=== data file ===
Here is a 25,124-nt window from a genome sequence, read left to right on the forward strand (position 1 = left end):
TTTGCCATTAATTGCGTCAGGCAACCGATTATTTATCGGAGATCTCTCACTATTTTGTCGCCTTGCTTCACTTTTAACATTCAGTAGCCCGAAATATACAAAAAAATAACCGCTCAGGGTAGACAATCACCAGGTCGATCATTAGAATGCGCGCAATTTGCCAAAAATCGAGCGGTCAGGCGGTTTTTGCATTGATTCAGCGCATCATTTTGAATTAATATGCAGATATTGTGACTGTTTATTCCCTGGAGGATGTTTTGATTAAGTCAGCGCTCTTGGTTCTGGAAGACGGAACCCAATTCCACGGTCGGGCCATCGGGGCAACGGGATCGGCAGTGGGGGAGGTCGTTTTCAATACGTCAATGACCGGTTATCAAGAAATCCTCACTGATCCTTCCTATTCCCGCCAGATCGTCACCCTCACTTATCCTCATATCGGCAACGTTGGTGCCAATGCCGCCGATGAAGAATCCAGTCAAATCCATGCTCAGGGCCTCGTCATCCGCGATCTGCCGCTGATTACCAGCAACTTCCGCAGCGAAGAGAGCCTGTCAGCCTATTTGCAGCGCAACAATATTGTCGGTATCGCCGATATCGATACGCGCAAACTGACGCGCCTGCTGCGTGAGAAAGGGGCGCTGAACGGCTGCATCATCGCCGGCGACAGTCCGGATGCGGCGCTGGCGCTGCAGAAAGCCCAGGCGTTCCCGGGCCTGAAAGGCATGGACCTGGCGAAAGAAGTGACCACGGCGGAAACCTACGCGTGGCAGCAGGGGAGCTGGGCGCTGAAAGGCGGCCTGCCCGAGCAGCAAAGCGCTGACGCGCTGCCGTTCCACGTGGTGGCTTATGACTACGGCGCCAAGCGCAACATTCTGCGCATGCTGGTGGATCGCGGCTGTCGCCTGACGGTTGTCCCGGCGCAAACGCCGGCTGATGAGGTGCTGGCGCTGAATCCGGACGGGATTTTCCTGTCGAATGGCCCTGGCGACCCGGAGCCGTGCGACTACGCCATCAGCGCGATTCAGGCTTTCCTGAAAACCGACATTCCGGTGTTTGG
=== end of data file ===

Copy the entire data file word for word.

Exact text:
Here is a 25,124-nt window from a genome sequence, read left to right on the forward strand (position 1 = left end):
TTTGCCATTAATTGCGTCAGGCAACCGATTATTTATCGGAGATCTCTCACTATTTTGTCGCCTTGCTTCACTTTTAACATTCAGTAGCCCGAAATATACAAAAAAATAACCGCTCAGGGTAGACAATCACCAGGTCGATCATTAGAATGCGCGCAATTTGCCAAAAATCGAGCGGTCAGGCGGTTTTTGCATTGATTCAGCGCATCATTTTGAATTAATATGCAGATATTGTGACTGTTTATTCCCTGGAGGATGTTTTGATTAAGTCAGCGCTCTTGGTTCTGGAAGACGGAACCCAATTCCACGGTCGGGCCATCGGGGCAACGGGATCGGCAGTGGGGGAGGTCGTTTTCAATACGTCAATGACCGGTTATCAAGAAATCCTCACTGATCCTTCCTATTCCCGCCAGATCGTCACCCTCACTTATCCTCATATCGGCAACGTTGGTGCCAATGCCGCCGATGAAGAATCCAGTCAAATCCATGCTCAGGGCCTCGTCATCCGCGATCTGCCGCTGATTACCAGCAACTTCCGCAGCGAAGAGAGCCTGTCAGCCTATTTGCAGCGCAACAATATTGTCGGTATCGCCGATATCGATACGCGCAAACTGACGCGCCTGCTGCGTGAGAAAGGGGCGCTGAACGGCTGCATCATCGCCGGCGACAGTCCGGATGCGGCGCTGGCGCTGCAGAAAGCCCAGGCGTTCCCGGGCCTGAAAGGCATGGACCTGGCGAAAGAAGTGACCACGGCGGAAACCTACGCGTGGCAGCAGGGGAGCTGGGCGCTGAAAGGCGGCCTGCCCGAGCAGCAAAGCGCTGACGCGCTGCCGTTCCACGTGGTGGCTTATGACTACGGCGCCAAGCGCAACATTCTGCGCATGCTGGTGGATCGCGGCTGTCGCCTGACGGTTGTCCCGGCGCAAACGCCGGCTGATGAGGTGCTGGCGCTGAATCCGGACGGGATTTTCCTGTCGAATGGCCCTGGCGACCCGGAGCCGTGCGACTACGCCATCAGCGCGATTCAGGCTTTCCTGAAAACCGACATTCCGGTGTTTGG